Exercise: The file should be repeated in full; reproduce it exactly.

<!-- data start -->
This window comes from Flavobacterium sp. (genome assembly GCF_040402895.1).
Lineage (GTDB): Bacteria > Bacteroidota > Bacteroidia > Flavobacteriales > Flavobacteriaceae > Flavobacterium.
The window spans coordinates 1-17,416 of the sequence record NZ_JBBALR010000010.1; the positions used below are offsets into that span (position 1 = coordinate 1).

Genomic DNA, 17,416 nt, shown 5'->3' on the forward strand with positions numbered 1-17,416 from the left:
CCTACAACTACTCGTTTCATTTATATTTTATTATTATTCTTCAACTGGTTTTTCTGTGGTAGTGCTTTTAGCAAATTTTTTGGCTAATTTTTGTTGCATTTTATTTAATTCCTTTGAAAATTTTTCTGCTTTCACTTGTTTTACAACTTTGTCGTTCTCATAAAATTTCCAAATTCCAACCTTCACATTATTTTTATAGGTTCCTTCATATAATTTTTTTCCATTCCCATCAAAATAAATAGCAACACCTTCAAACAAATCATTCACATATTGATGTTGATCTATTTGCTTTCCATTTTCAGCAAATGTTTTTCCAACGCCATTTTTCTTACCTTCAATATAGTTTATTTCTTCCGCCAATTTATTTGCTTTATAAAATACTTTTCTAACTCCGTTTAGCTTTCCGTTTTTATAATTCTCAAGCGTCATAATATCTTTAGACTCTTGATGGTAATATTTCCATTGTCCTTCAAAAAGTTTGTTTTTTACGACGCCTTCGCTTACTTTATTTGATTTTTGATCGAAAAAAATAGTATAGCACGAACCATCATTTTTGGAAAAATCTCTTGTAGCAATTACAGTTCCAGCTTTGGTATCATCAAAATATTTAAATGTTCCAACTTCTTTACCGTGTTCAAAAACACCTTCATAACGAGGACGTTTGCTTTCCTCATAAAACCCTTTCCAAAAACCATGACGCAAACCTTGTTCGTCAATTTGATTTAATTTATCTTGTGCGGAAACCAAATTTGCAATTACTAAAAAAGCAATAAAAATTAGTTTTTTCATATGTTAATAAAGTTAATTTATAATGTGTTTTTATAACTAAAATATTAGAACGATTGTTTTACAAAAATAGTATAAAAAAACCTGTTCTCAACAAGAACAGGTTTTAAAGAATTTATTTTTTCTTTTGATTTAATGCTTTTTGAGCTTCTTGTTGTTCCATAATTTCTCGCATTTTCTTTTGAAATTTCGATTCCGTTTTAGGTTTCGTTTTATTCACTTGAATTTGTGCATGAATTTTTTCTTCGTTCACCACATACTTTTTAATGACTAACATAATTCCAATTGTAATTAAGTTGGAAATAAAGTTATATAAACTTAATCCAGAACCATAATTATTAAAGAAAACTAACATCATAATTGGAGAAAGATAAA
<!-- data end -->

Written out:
This window comes from Flavobacterium sp. (genome assembly GCF_040402895.1).
Lineage (GTDB): Bacteria > Bacteroidota > Bacteroidia > Flavobacteriales > Flavobacteriaceae > Flavobacterium.
The window spans coordinates 1-17,416 of the sequence record NZ_JBBALR010000010.1; the positions used below are offsets into that span (position 1 = coordinate 1).

Genomic DNA, 17,416 nt, shown 5'->3' on the forward strand with positions numbered 1-17,416 from the left:
CCTACAACTACTCGTTTCATTTATATTTTATTATTATTCTTCAACTGGTTTTTCTGTGGTAGTGCTTTTAGCAAATTTTTTGGCTAATTTTTGTTGCATTTTATTTAATTCCTTTGAAAATTTTTCTGCTTTCACTTGTTTTACAACTTTGTCGTTCTCATAAAATTTCCAAATTCCAACCTTCACATTATTTTTATAGGTTCCTTCATATAATTTTTTTCCATTCCCATCAAAATAAATAGCAACACCTTCAAACAAATCATTCACATATTGATGTTGATCTATTTGCTTTCCATTTTCAGCAAATGTTTTTCCAACGCCATTTTTCTTACCTTCAATATAGTTTATTTCTTCCGCCAATTTATTTGCTTTATAAAATACTTTTCTAACTCCGTTTAGCTTTCCGTTTTTATAATTCTCAAGCGTCATAATATCTTTAGACTCTTGATGGTAATATTTCCATTGTCCTTCAAAAAGTTTGTTTTTTACGACGCCTTCGCTTACTTTATTTGATTTTTGATCGAAAAAAATAGTATAGCACGAACCATCATTTTTGGAAAAATCTCTTGTAGCAATTACAGTTCCAGCTTTGGTATCATCAAAATATTTAAATGTTCCAACTTCTTTACCGTGTTCAAAAACACCTTCATAACGAGGACGTTTGCTTTCCTCATAAAACCCTTTCCAAAAACCATGACGCAAACCTTGTTCGTCAATTTGATTTAATTTATCTTGTGCGGAAACCAAATTTGCAATTACTAAAAAAGCAATAAAAATTAGTTTTTTCATATGTTAATAAAGTTAATTTATAATGTGTTTTTATAACTAAAATATTAGAACGATTGTTTTACAAAAATAGTATAAAAAAACCTGTTCTCAACAAGAACAGGTTTTAAAGAATTTATTTTTTCTTTTGATTTAATGCTTTTTGAGCTTCTTGTTGTTCCATAATTTCTCGCATTTTCTTTTGAAATTTCGATTCCGTTTTAGGTTTCGTTTTATTCACTTGAATTTGTGCATGAATTTTTTCTTCGTTCACCACATACTTTTTAATGACTAACATAATTCCAATTGTAATTAAGTTGGAAATAAAGTTATATAAACTTAATCCAGAACCATAATTATTAAAGAAAACTAACATCATAATTGGAGAAAGATAAA